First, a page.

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The Natural History and Antiquities of Selborne, in the County of Southampton
Eingeschränkte Leseprobe - 2011
able animals appears April attended become beginning birds bishop breed build called church circumstance common considerable continued curious district doubt eggs election fall feet female field forest formed former four frequent frost garden Gilbert give ground half head hundred insects instance interesting it's Item John July June kind known late leaves LETTER living male manner March matter means mentioned migration month natural nest never night observed once parish passage perhaps person plants present Priory probably rain remarkable respect season seems seen Selborne short side sings snow soon species spring summer suppose swallow taken torpid trees usually village wall weather White whole wild wings winter wonder woods young
Seite 330 - And his head was brought in a charger, and given to the damsel: and she brought it to her mother. 12. And his disciples came, and took up the body, and buried it, and went and told Jesus.
Seite 181 - ... it is supposed that a shrew-mouse is of so baneful and deleterious a nature, that wherever it creeps over a beast, be it horse, cow, or sheep, the suffering animal is afflicted with cruel anguish, and threatened with the loss of the use of the limb.
Seite 132 - Faunists, as you observe, are too apt to acquiesce in bare descriptions, and a few synonyms : the reason is plain ; because all that may be done at home in a man's study, but the investigation of the life and conversation of animals, is a concern of much more trouble and difficulty, and is not be attained but by the active and inquisitive, and by those that reside much in the country.
Seite 181 - In a farm-yard, near the middle of this village, stands, at this day, a row of pollard-ashes, which, by the seams and long cicatrices down their sides, manifestly show that, in former times, they have been cleft asunder. These trees, when young and flexible, were severed and held open by wedges, while ruptured children, stript naked, were pushed through the apertures, under a persuasion that, by such a process, the poor babes would be cured of their infirmity.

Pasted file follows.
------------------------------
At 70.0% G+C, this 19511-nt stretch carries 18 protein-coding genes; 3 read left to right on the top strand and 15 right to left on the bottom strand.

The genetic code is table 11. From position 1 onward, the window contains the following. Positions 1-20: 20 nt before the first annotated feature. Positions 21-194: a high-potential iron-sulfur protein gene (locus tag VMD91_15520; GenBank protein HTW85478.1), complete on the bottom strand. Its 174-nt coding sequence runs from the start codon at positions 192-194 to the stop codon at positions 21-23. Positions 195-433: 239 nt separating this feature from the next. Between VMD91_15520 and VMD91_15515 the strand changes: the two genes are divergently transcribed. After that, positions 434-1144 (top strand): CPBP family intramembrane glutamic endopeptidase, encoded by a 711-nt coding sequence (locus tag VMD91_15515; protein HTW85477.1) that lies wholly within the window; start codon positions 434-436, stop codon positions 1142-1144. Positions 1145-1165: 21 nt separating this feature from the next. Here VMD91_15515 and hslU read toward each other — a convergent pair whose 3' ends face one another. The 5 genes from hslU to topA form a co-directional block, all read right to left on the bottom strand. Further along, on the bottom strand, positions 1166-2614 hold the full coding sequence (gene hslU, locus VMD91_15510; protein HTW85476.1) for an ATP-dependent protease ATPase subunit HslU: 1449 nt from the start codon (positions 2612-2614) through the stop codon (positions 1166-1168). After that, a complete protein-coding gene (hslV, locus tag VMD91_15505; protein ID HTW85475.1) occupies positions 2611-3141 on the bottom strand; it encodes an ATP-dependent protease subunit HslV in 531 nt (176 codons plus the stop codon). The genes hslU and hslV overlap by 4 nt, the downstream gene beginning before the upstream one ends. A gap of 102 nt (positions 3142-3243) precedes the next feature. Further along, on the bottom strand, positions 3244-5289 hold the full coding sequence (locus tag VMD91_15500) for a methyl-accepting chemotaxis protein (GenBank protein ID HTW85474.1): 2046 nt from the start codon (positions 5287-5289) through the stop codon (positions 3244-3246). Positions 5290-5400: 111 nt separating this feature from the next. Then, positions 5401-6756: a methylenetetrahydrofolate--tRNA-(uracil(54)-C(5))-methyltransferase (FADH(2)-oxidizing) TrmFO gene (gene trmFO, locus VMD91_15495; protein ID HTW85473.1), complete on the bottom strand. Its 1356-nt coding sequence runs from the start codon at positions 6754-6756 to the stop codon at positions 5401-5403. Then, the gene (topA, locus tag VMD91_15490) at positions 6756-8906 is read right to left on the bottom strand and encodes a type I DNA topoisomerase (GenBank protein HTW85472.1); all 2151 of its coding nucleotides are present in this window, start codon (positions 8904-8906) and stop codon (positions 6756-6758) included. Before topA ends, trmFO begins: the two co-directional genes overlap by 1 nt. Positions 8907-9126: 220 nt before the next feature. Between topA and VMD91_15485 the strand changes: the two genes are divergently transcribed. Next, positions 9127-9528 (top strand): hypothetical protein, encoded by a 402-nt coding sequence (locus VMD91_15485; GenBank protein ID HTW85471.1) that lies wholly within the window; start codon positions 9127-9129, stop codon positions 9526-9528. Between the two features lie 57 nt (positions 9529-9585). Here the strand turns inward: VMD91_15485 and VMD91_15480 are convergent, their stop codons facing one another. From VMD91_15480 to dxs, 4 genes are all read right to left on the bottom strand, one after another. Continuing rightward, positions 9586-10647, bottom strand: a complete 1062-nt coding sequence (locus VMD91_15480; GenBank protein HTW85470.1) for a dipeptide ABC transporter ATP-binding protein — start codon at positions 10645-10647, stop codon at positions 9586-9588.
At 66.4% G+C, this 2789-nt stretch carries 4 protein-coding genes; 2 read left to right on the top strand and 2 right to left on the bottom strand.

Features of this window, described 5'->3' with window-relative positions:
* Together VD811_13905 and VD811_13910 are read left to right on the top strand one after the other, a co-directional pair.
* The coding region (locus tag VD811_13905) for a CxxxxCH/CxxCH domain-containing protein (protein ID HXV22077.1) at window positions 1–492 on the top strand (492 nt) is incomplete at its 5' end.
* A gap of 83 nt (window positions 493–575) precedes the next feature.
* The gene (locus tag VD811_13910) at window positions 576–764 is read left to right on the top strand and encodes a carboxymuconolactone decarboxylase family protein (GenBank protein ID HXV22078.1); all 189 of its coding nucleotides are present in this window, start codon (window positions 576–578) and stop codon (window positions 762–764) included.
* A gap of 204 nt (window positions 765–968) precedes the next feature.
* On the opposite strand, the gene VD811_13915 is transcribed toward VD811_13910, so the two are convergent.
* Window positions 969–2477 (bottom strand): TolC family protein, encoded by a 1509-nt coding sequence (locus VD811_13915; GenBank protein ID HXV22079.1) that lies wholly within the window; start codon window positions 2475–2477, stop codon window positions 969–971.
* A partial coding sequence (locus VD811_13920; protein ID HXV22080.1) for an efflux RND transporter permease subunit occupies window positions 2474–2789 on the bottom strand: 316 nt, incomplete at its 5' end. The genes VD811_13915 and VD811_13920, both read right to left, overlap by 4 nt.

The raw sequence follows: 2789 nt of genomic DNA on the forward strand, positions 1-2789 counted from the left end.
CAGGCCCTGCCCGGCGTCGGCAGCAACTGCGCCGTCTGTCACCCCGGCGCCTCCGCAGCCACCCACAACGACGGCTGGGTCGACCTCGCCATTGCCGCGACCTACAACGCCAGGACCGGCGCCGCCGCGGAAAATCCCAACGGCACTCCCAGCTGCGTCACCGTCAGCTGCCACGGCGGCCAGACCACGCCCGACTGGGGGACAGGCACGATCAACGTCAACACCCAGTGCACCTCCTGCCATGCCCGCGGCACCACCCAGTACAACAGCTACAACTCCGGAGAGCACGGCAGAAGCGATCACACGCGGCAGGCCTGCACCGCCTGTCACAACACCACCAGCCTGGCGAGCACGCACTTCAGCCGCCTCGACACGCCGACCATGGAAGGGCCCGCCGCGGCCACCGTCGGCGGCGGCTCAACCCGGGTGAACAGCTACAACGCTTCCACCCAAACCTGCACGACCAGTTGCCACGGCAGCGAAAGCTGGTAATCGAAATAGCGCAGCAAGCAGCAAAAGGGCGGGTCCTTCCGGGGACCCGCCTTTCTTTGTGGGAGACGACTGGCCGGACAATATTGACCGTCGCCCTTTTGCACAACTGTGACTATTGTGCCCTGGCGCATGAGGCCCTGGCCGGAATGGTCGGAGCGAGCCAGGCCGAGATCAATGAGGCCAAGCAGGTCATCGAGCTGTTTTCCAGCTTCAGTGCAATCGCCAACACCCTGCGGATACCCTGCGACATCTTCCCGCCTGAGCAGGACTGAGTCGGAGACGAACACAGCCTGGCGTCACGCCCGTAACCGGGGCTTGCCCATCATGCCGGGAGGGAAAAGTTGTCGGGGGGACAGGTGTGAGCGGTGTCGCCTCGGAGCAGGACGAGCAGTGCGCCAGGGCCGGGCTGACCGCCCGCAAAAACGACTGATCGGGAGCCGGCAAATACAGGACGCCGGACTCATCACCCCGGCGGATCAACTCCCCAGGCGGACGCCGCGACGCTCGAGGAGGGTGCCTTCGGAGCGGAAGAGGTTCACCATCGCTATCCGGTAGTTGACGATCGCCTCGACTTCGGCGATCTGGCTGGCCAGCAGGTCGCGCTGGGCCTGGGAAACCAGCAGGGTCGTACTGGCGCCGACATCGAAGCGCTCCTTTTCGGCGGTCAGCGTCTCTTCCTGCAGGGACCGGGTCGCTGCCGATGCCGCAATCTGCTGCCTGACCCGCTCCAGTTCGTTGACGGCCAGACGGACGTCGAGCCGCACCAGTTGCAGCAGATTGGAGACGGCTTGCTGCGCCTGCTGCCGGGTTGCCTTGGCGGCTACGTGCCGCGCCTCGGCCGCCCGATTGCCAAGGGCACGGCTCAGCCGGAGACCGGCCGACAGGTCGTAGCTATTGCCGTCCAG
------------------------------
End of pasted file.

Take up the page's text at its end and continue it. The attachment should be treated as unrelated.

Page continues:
Seite 262 - Less than archangel ruined, and the excess Of glory obscured ; as when the sun, new risen, Looks through the horizontal misty air Shorn of his beams, or from behind the moon, In dim eclipse, disastrous twilight sheds On half the nations, and with fear of change Perplexes monarchs.
Seite 151 - ... funnel, as I have often observed with some degree of wonder. Five or six, or more feet down the chimney, does this little bird begin to form her nest about the middle of May, which consists, like that of the housemartin, of a crust or shell composed of dirt or mud, mixed with short pieces of straw, to render it tough and permanent ; with this difference, that whereas the.
Seite 56 - For every kind of beasts, and of birds, and of serpents, and of things in the sea, is tamed, and hath been tamed of mankind: but the tongue can no man tame; it is an unruly evil, full of deadly poison.
Seite 4 - ... the arduous task. But when they arrived at the swelling, it jutted out so in their way, and was so far beyond their grasp, that the most daring lads were awed, and acknowledged the undertaking to be too hazardous. So the ravens built on, nest upon nest, in perfect security, till the fatal day arrived in which the wood was to be levelled. It was in the month of February, when those birds usually sit.
Seite 182 - Into the body of the tree a deep hole was bored with an auger, and a poor devoted shrew-mouse was thrust in alive, and plugged in, no doubt, with several quaint incantations long since forgotten. As the ceremonies necessary for such a consecration are no longer understood, all succession is at an end, and no such tree is known to exist in the manor or hundred. As to that on the Plestor, The late vicar stubb'd and burnt it...